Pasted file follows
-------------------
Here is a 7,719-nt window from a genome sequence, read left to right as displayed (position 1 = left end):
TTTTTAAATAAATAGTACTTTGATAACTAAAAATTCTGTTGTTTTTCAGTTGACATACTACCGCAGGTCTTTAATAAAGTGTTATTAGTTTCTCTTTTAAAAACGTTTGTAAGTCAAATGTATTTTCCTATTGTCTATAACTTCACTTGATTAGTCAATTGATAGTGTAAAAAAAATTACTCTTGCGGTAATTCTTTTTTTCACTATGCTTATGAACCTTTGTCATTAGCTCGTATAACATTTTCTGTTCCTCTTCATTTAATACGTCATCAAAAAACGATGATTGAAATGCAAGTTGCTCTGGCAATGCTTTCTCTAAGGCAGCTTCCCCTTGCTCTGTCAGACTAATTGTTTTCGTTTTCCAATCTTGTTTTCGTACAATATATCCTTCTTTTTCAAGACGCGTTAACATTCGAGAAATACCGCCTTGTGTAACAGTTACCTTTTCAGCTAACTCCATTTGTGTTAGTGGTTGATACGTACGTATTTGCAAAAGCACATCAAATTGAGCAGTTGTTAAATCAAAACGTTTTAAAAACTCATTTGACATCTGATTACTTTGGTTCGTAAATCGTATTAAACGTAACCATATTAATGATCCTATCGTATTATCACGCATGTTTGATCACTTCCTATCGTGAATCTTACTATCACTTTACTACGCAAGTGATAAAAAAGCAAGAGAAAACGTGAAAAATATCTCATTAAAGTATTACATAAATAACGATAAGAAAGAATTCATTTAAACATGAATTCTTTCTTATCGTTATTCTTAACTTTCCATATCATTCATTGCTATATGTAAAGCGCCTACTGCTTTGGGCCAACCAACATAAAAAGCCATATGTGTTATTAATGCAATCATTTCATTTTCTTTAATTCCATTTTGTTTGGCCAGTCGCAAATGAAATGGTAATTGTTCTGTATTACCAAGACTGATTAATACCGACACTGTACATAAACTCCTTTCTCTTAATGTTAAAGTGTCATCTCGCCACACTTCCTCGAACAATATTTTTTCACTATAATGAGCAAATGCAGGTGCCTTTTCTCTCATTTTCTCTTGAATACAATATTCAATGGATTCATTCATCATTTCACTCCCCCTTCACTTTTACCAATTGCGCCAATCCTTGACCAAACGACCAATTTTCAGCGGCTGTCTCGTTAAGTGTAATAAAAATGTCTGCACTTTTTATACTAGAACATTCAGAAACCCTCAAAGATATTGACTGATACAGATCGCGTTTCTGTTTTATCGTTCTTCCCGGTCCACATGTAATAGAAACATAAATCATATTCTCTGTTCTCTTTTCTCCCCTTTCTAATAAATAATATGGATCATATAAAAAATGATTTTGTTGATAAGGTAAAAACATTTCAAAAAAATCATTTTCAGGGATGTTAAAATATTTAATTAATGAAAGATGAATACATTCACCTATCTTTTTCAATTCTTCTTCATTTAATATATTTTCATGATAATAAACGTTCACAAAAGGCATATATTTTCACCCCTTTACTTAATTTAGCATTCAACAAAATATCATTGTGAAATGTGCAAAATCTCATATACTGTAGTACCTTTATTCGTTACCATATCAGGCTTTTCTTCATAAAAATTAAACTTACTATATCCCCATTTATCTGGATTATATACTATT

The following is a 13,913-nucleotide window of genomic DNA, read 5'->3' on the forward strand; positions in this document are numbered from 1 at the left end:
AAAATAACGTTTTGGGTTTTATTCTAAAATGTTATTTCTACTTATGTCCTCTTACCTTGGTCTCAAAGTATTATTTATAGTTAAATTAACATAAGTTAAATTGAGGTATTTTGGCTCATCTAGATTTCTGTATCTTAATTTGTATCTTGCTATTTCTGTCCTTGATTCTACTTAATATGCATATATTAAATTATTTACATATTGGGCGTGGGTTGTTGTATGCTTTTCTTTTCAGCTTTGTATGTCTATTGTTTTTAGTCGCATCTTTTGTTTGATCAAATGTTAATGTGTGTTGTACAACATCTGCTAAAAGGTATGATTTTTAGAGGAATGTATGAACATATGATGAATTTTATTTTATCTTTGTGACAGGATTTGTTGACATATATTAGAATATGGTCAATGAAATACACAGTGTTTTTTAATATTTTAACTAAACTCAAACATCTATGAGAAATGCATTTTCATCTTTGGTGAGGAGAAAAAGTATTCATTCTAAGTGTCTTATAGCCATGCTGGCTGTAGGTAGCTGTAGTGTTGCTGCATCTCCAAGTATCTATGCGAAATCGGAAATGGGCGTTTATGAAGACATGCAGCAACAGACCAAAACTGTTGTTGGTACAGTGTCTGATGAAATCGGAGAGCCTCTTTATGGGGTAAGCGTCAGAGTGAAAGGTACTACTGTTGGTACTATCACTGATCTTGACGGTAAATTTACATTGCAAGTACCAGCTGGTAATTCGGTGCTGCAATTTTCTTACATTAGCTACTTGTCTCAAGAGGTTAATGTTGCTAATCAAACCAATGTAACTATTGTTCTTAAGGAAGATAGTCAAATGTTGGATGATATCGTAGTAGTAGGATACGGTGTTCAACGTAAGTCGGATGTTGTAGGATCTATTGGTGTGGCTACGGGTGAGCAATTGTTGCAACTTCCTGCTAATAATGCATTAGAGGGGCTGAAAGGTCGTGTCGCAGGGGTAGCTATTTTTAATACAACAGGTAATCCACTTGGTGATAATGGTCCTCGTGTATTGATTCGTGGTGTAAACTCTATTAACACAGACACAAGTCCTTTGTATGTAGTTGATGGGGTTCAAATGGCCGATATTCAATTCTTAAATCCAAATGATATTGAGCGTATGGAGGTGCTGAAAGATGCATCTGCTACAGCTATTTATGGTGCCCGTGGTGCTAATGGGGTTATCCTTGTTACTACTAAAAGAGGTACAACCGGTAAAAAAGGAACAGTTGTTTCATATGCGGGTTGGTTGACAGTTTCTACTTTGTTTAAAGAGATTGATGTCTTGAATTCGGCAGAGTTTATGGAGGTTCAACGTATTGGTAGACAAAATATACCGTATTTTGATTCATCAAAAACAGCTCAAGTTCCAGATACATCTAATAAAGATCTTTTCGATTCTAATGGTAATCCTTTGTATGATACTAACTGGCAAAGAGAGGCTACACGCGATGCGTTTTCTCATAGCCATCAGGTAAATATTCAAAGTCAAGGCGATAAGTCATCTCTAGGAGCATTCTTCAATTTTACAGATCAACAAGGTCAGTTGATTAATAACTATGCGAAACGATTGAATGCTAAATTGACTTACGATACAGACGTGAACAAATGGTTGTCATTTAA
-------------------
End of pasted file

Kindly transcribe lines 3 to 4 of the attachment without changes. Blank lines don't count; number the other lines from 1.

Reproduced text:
The following is a 13,913-nucleotide window of genomic DNA, read 5'->3' on the forward strand; positions in this document are numbered from 1 at the left end:
AAAATAACGTTTTGGGTTTTATTCTAAAATGTTATTTCTACTTATGTCCTCTTACCTTGGTCTCAAAGTATTATTTATAGTTAAATTAACATAAGTTAAATTGAGGTATTTTGGCTCATCTAGATTTCTGTATCTTAATTTGTATCTTGCTATTTCTGTCCTTGATTCTACTTAATATGCATATATTAAATTATTTACATATTGGGCGTGGGTTGTTGTATGCTTTTCTTTTCAGCTTTGTATGTCTATTGTTTTTAGTCGCATCTTTTGTTTGATCAAATGTTAATGTGTGTTGTACAACATCTGCTAAAAGGTATGATTTTTAGAGGAATGTATGAACATATGATGAATTTTATTTTATCTTTGTGACAGGATTTGTTGACATATATTAGAATATGGTCAATGAAATACACAGTGTTTTTTAATATTTTAACTAAACTCAAACATCTATGAGAAATGCATTTTCATCTTTGGTGAGGAGAAAAAGTATTCATTCTAAGTGTCTTATAGCCATGCTGGCTGTAGGTAGCTGTAGTGTTGCTGCATCTCCAAGTATCTATGCGAAATCGGAAATGGGCGTTTATGAAGACATGCAGCAACAGACCAAAACTGTTGTTGGTACAGTGTCTGATGAAATCGGAGAGCCTCTTTATGGGGTAAGCGTCAGAGTGAAAGGTACTACTGTTGGTACTATCACTGATCTTGACGGTAAATTTACATTGCAAGTACCAGCTGGTAATTCGGTGCTGCAATTTTCTTACATTAGCTACTTGTCTCAAGAGGTTAATGTTGCTAATCAAACCAATGTAACTATTGTTCTTAAGGAAGATAGTCAAATGTTGGATGATATCGTAGTAGTAGGATACGGTGTTCAACGTAAGTCGGATGTTGTAGGATCTATTGGTGTGGCTACGGGTGAGCAATTGTTGCAACTTCCTGCTAATAATGCATTAGAGGGGCTGAAAGGTCGTGTCGCAGGGGTAGCTATTTTTAATACAACAGGTAATCCACTTGGTGATAATGGTCCTCGTGTATTGATTCGTGGTGTAAACTCTATTAACACAGACACAAGTCCTTTGTATGTAGTTGATGGGGTTCAAATGGCCGATATTCAATTCTTAAATCCAAATGATATTGAGCGTATGGAGGTGCTGAAAGATGCATCTGCTACAGCTATTTATGGTGCCCGTGGTGCTAATGGGGTTATCCTTGTTACTACTAAAAGAGGTACAACCGGTAAAAAAGGAACAGTTGTTTCATATGCGGGTTGGTTGACAGTTTCTACTTTGTTTAAAGAGATTGATGTCTTGAATTCGGCAGAGTTTATGGAGGTTCAACGTATTGGTAGACAAAATATACCGTATTTTGATTCATCAAAAACAGCTCAAGTTCCAGATACATCTAATAAAGATCTTTTCGATTCTAATGGTAATCCTTTGTATGATACTAACTGGCAAAGAGAGGCTACACGCGATGCGTTTTCTCATAGCCATCAGGTAAATATTCAAAGTCAAGGCGATAAGTCATCTCTAGGAGCATTCTTCAATTTTACAGATCAACAAGGTCAGTTGATTAATAACTATGCGAAACGATTGAATGCTAAATTGACTTACGATACAGACGTGAACAAATGGTTGTCATTTAA